“Randall is the best advocate and friend that a girl could ask for. He has been by our side since I can remember, getting to be the girl that I am. I feel so lucky that he is ‘my’ advocate. My favorite thing about him is that he is really nice to me, and he does a lot to help people.” -Mazy Gilleylen, Youth client and 10 year old transgender girl (St. Louis, MO)
Randall’s journey working with vulnerable queer and trans youth affected by trauma began, in 2001, when he was a homeless gay teenager, himself, in St. Louis. Randall learned to navigate safety and how to survive without family when he was kicked out of his home and his initial Catholic high school by school administration. Soon after, he began working with the American Civil Liberties Union of Eastern Missouri, where he was asked to be a featured speaker and discuss the Catch-22 of juvenile law, which allowed him and other LGBTQ youth to be systematically homeless, at the Annual ACLU Membership Conference in DC.
In 2003, Randall received a full-ride scholarship to DePaul University in Chicago, he founded Spectrum, the main LGBTQ student organization on campus. A few years later, he helped found Act Out, an activist and organizing LGBTQ student organization on campus focused on anti-oppression projects within LGBTQ communities. Following his work on campus, Randall went on to work help start a homeless LGBTQ youth support group, called “Real Talk,” at the Broadway Youth Center, and worked closely with About Face Youth Theatre and Lambda Legal. During this time, he was featured on the “Growing Up Gay” 2006 episode of The Oprah Show and later awarded the “Youth Impact Award” by the National Youth Advocacy Coalition (NYAC).
In 2013, Randall moved back to St. Louis and was hired as the LGBTQ Youth Advocate to build the city’s first funded LGBTQ youth anti-violence program. Most recently, he was recruited to build the first multi-state LGBTQ youth department as the Manager of Youth Services for the Kansas City Anti Violence Project, providing multi-state advocacy directly to LGBTQ youth affected by trauma and violence.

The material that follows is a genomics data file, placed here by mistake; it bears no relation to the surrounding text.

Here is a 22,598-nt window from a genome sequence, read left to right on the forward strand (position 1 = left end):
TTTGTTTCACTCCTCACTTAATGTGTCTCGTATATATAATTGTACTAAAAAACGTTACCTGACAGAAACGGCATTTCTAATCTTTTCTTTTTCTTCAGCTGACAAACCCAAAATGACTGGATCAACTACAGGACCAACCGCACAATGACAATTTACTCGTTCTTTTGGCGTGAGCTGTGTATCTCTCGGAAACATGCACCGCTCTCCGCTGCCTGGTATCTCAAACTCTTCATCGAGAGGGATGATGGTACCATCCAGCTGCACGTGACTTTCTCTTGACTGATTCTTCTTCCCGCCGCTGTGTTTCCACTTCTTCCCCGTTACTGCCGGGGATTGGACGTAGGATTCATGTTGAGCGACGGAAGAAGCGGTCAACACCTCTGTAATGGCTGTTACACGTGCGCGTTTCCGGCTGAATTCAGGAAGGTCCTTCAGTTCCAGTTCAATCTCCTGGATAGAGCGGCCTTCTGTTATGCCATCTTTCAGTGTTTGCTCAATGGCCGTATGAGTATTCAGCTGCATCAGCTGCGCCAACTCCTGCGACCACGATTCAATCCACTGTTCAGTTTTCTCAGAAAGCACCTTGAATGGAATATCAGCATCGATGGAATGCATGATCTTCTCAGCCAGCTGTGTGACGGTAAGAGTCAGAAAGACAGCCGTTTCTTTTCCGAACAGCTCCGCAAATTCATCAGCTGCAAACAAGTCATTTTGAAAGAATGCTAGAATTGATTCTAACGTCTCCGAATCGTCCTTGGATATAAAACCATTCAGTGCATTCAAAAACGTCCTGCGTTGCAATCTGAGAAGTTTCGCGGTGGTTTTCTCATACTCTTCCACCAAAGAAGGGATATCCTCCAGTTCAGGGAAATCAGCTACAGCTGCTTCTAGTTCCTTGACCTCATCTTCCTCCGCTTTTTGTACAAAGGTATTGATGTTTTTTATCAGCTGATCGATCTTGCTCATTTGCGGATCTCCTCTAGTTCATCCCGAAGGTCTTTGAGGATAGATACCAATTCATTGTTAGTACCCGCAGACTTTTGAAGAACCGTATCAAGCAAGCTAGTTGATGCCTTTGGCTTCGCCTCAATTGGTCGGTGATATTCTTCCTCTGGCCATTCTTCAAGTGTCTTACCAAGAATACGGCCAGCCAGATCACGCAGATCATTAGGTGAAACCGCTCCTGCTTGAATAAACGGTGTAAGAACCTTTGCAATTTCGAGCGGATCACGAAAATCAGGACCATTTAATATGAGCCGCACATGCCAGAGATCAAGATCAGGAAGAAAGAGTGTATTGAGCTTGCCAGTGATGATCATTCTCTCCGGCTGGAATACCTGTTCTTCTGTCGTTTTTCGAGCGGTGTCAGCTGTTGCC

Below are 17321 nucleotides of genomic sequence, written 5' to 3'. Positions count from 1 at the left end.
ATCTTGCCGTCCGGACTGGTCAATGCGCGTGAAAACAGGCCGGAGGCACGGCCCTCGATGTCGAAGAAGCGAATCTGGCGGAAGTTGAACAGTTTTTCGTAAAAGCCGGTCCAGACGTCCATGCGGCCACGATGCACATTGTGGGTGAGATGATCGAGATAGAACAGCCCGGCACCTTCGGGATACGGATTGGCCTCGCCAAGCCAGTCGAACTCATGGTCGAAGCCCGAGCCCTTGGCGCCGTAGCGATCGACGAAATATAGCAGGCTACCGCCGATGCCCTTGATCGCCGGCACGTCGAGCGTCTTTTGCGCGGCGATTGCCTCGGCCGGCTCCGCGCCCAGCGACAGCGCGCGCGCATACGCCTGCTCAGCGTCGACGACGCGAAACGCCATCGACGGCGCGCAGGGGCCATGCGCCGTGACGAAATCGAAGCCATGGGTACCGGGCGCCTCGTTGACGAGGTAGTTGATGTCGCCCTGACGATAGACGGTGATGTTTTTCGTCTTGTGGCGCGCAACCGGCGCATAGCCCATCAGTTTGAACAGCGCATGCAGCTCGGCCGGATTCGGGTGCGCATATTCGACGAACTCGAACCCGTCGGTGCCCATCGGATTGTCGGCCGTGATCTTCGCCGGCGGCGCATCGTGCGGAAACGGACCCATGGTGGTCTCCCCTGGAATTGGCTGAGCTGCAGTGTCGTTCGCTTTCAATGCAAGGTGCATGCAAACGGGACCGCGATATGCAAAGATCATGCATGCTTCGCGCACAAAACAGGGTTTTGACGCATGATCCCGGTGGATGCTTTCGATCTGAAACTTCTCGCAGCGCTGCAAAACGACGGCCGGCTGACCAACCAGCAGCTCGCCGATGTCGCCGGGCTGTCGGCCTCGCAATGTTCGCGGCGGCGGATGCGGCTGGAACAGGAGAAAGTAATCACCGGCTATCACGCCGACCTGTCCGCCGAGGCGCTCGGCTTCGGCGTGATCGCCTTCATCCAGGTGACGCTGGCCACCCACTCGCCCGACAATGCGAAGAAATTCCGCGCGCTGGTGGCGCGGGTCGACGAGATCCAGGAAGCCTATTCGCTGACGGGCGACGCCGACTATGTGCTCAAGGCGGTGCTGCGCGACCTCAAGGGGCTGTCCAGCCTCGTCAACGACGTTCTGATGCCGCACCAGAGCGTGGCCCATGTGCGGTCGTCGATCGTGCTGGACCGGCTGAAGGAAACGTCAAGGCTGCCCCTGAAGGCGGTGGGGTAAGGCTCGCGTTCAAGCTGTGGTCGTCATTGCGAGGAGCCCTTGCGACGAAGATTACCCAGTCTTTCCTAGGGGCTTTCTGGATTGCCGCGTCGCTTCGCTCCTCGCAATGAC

“The fact that he’s been hired in a city in the middle of America to reach out to schools in the heartland about gay youth at risk is a measure of progress. The fact that Safe Connections received more than 200 applications for the job is a sign of progress.” —Aisha Sultan, St. Louis Post-Dispatch
“Randall is a true savior, he was there for our family in the darkest part of the storm and he made it his mission to guide us out. I believe that every family needs a ‘Randall’ to help guide a smoother transition, and to just have that educated plan in place. There are often times that I think how grateful that my family and I are for all the amazing work he’s done for our daughter and our family in her transition. Randall is so important to our family, he has done so much in the way of advocacy and training. He has not only trained both of us, but he’s also trained our local schools to be more knowledgeable about the needs of my daughter and those like her. He’s an angel and we’ll forever be grateful.” -Amber and Donte Gilleylen, proud parent of Mazy Gilleylen, a beautiful trans little girl